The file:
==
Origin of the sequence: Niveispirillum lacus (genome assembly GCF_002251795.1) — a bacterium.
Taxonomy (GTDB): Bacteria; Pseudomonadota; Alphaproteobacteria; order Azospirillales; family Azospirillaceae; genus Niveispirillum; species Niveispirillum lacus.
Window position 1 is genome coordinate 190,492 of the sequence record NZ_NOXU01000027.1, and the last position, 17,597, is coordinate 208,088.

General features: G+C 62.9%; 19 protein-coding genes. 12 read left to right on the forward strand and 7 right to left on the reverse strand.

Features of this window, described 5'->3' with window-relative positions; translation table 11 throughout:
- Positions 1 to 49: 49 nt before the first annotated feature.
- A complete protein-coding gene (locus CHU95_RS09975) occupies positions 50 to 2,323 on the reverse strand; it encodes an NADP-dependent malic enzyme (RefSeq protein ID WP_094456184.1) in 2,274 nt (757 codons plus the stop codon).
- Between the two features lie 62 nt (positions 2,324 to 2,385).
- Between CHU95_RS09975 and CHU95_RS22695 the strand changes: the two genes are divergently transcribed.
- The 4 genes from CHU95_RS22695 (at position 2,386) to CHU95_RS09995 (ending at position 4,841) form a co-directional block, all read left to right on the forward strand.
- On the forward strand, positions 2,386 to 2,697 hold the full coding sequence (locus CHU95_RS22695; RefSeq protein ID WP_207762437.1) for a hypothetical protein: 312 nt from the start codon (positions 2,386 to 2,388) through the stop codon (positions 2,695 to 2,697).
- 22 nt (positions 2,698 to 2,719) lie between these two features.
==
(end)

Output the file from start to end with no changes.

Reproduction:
Origin of the sequence: Niveispirillum lacus (genome assembly GCF_002251795.1) — a bacterium.
Taxonomy (GTDB): Bacteria; Pseudomonadota; Alphaproteobacteria; order Azospirillales; family Azospirillaceae; genus Niveispirillum; species Niveispirillum lacus.
Window position 1 is genome coordinate 190,492 of the sequence record NZ_NOXU01000027.1, and the last position, 17,597, is coordinate 208,088.

General features: G+C 62.9%; 19 protein-coding genes. 12 read left to right on the forward strand and 7 right to left on the reverse strand.

Features of this window, described 5'->3' with window-relative positions; translation table 11 throughout:
- Positions 1 to 49: 49 nt before the first annotated feature.
- A complete protein-coding gene (locus CHU95_RS09975) occupies positions 50 to 2,323 on the reverse strand; it encodes an NADP-dependent malic enzyme (RefSeq protein ID WP_094456184.1) in 2,274 nt (757 codons plus the stop codon).
- Between the two features lie 62 nt (positions 2,324 to 2,385).
- Between CHU95_RS09975 and CHU95_RS22695 the strand changes: the two genes are divergently transcribed.
- The 4 genes from CHU95_RS22695 (at position 2,386) to CHU95_RS09995 (ending at position 4,841) form a co-directional block, all read left to right on the forward strand.
- On the forward strand, positions 2,386 to 2,697 hold the full coding sequence (locus CHU95_RS22695; RefSeq protein ID WP_207762437.1) for a hypothetical protein: 312 nt from the start codon (positions 2,386 to 2,388) through the stop codon (positions 2,695 to 2,697).
- 22 nt (positions 2,698 to 2,719) lie between these two features.